By Sarah Janel Jackson
In recent years the Twin Cities have become nationally recognized as a haven for independent hip hop music and urban cultural education. This recognition is due in no small part to the success of the Rhymesayers record label that has produced such successes as Atmosphere and Toki Wright.
The Twin Cities also boast annual events like B-Girl B, a month-long celebration of women in hip hop held at Intermedia Arts, and the Groundbreaker Battle, a free celebration of hip hop dance held at the Cowles Center for Dance & Performing Arts.
Add to this mix youth organizations like Juxtaposition Arts in North Minneapolis that encourage kids to use urban art forms to empower themselves and their community, and it should come as no surprise that in the last five years Universal Zulu Nation has become a growing presence in the Twin Cities.
Also known as UZN or just “Zulu” by its members, Universal Zulu Nation is especially popular with those who identify with the social and political roots of hip hop culture. Founded in 1973 by Afrika Bambaataa as a hip hop-inspired solution to gang violence in the Bronx, New York, UZN has grown into a multiracial, international movement that embraces the experiences of youth and uses the cultural forms they create to strengthen urban communities.
In 2008, Matthew “Task Rock” Eckhard, a Twin Cities DJ and aerosol artist, brought Lonny “Phase 2” Wood — a progenitor of graffiti writing and a leader in Universal Zulu Nation — to the Twin Cities to survey the status of the hip hop community here. A year later, in November 2009, the Twin Cities Omega Zulu chapter received its official charter from UZN’s governing council in Harlem, New York and has been growing ever since.
According to Jason “J-Sun” Noer, an acclaimed Twin Cities breakdancer and the vice president of the Twin Cities Omega Zulu chapter of Universal Zulu Nation, UZN members believe that those involved in hip hop culture have a social and political responsibility to respect and preserve the experiences and expressive forms of the largely urban, poor, African American and Latino communities from which hip hop arose.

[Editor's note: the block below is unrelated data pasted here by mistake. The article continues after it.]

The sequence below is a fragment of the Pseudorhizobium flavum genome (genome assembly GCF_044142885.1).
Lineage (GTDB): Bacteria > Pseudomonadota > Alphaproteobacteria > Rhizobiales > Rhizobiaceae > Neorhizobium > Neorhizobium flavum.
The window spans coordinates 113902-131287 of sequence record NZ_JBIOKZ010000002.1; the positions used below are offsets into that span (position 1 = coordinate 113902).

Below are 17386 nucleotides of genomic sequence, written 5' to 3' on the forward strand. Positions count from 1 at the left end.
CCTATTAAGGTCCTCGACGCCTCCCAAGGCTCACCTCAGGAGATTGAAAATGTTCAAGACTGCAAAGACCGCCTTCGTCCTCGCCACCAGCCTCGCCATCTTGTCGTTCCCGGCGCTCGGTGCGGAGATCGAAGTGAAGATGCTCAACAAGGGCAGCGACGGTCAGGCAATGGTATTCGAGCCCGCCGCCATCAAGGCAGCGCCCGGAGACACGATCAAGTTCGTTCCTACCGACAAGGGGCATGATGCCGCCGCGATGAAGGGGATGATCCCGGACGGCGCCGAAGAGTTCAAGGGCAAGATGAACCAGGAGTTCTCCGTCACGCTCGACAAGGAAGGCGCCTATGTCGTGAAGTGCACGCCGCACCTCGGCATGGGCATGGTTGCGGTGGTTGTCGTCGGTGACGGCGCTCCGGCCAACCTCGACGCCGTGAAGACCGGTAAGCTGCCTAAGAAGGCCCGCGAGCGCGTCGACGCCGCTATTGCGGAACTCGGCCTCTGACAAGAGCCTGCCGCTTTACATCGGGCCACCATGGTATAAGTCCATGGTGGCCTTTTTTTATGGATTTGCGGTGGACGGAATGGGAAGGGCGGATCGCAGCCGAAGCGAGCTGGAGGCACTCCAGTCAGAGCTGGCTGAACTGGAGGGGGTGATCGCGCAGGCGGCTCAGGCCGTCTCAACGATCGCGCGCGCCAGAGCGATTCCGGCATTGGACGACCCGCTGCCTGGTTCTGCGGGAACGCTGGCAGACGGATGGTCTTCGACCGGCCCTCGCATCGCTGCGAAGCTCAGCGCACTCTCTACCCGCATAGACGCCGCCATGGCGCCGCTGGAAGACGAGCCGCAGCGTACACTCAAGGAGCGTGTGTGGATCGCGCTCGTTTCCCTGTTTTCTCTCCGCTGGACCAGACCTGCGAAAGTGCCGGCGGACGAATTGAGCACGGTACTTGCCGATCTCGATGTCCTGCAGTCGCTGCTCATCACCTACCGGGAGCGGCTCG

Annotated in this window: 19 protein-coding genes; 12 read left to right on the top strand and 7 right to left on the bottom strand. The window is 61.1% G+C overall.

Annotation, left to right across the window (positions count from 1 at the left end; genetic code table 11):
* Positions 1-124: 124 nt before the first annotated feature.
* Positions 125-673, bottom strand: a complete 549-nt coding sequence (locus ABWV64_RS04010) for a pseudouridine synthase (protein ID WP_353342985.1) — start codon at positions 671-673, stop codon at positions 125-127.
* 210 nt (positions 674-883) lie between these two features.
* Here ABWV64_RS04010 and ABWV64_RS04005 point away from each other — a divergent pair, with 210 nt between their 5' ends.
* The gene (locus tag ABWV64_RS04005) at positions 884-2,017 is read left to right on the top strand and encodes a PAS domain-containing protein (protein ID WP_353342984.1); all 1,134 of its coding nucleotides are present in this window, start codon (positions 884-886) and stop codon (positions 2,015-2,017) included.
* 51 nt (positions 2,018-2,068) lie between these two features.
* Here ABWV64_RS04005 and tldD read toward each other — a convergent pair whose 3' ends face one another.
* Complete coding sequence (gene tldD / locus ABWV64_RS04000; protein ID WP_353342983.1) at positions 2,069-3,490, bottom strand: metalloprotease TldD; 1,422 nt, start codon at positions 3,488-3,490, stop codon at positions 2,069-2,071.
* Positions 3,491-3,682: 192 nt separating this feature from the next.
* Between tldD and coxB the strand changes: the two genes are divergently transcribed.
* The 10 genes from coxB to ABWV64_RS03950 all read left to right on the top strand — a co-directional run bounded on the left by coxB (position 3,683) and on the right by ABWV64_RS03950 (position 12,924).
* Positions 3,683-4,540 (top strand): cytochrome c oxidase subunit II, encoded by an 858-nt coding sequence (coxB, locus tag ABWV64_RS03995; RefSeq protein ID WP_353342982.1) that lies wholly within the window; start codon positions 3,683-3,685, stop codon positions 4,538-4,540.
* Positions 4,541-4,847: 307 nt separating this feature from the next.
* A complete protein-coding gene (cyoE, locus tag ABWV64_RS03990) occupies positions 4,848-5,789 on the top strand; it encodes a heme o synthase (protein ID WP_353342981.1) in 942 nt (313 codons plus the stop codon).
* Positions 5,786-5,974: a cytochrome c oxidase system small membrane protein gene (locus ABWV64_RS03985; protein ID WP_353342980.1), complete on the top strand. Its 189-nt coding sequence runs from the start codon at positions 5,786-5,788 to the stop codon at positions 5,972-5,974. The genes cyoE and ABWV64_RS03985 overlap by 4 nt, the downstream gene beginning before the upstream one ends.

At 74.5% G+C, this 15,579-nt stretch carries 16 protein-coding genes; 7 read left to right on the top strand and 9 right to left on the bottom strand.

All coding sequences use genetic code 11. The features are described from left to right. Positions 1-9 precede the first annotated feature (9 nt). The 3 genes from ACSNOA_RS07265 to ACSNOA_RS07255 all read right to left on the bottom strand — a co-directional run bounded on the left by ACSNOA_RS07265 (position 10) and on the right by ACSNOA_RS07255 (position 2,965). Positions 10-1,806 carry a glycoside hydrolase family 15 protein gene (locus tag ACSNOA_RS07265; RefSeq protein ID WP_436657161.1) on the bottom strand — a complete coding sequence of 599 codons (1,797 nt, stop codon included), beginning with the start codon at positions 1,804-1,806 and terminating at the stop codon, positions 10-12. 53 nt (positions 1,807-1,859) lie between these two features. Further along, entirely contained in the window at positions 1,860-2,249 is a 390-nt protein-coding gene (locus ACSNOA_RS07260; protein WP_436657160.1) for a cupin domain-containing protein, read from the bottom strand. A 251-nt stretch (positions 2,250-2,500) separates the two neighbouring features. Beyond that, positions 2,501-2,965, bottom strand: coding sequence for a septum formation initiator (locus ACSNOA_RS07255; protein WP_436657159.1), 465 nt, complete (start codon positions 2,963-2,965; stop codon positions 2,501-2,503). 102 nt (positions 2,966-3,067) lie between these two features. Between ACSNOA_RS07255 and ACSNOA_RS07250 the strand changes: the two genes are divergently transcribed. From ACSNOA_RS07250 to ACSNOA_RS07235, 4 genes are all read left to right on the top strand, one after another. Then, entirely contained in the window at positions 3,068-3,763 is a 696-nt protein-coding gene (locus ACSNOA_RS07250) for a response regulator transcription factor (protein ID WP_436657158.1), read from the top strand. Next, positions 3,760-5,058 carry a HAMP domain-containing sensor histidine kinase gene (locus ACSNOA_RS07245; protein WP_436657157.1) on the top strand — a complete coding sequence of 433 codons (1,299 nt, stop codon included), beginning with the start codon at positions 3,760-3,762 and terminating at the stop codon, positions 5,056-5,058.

Since the mainstreaming of hip hop began in the early 1980s, many Gen-Xers have become at least somewhat familiar with the art forms that make up four of the five elements of hip hop culture — breakdancing (also known as b-boying and b-girling), writing (also known as graffiti writing, street art or aerosol art), MCing (also known as rapping), and DJing.
However, Noer and Eckhard point out that hip hop’s fifth element, knowledge, is unfamiliar to many Americans of all generations.
Noer notes that the marginalization of the young, largely poor, Black and Brown voices that helped birth hip hop results in a lack of awareness by most Americans about hip hop culture’s encouragement of the pursuit of knowledge and emphasis on the validity of knowledge that comes from those communities in particular. UZN members worry that the organization is misunderstood by mainstream culture, which mistakenly identifies it as a religion or gang or dismisses it because of negative perceptions of commercialized rap music.
The official website of Universal Zulu Nation explains, “From the 1980s on, the Rap industry and media have helped to make the terms ‘Hip-Hop’ and ‘Rap’ synonymous, leaving out the other elements included in the culture. In light of this enormous oversight, the Zulu Nation promotes the ‘5th element’ of Hip-Hop, which is KNOWLEDGE, and actively tries to educate the masses about the history and foundational elements of true Hip-Hop culture.”
In this spirit, Omega Zulu members volunteer with youth programs in the Twin Cities, including the YMCA Beacons program, to teach K-8th-graders not only the expressive art forms that make up hip hop culture, but also the history of these forms and how they can be used to promote positive individual and community outcomes.
UZN also organizes community events like “Get the Funk Down” held at the University of Minnesota St. Paul Student Center in April of 2011, which brought together youth from across the Twin Cities (as well as from several other Midwestern states) for dance battles, exhibitions, and education from hip hop elders.
Omega Zulu members recently participated in “Hip-Hop Against Homophobia” held at Patrick’s Cabaret and were active in organizing the first youth talent show at A-List Youth Center in Brooklyn Park. Twin Cities Omega Zulu holds regular sessions open to the public that provide education about the various elements of hip hop from accomplished members of the Twin Cities hip hop community; these sessions can be viewed online at www.meetup.com/TCHipHop/.
Charlie “Step Child” Thorstad, president of Twin Cities Omega Zulu, notes that while artists active in the various expressive elements of hip hop make up the core of UZN members, the organization also welcomes and needs individuals in all professions and pursuits in order to reach as many people as possible. Thus, everyone from teachers to lawyers and construction workers to chefs are welcome to get involved with UZN so long as they are committed to empowering youth and educating their community about the positive cultural forms that arise from urban America.
For more information on UZN or to get involved, contact Annie “Annie-UP” Aldag, Twin Cities Omega Zulu program director and secretary, at firstname.lastname@example.org. For more information on the political and social history of hip hop, this writer recommends Can’t Stop Won’t Stop: A History of the Hip-Hop Generation by Jeff Chang.
Sarah Janel Jackson received her Ph.D. from the School of Journalism and Mass Communication at the University of Minnesota. She welcomes reader responses to email@example.com.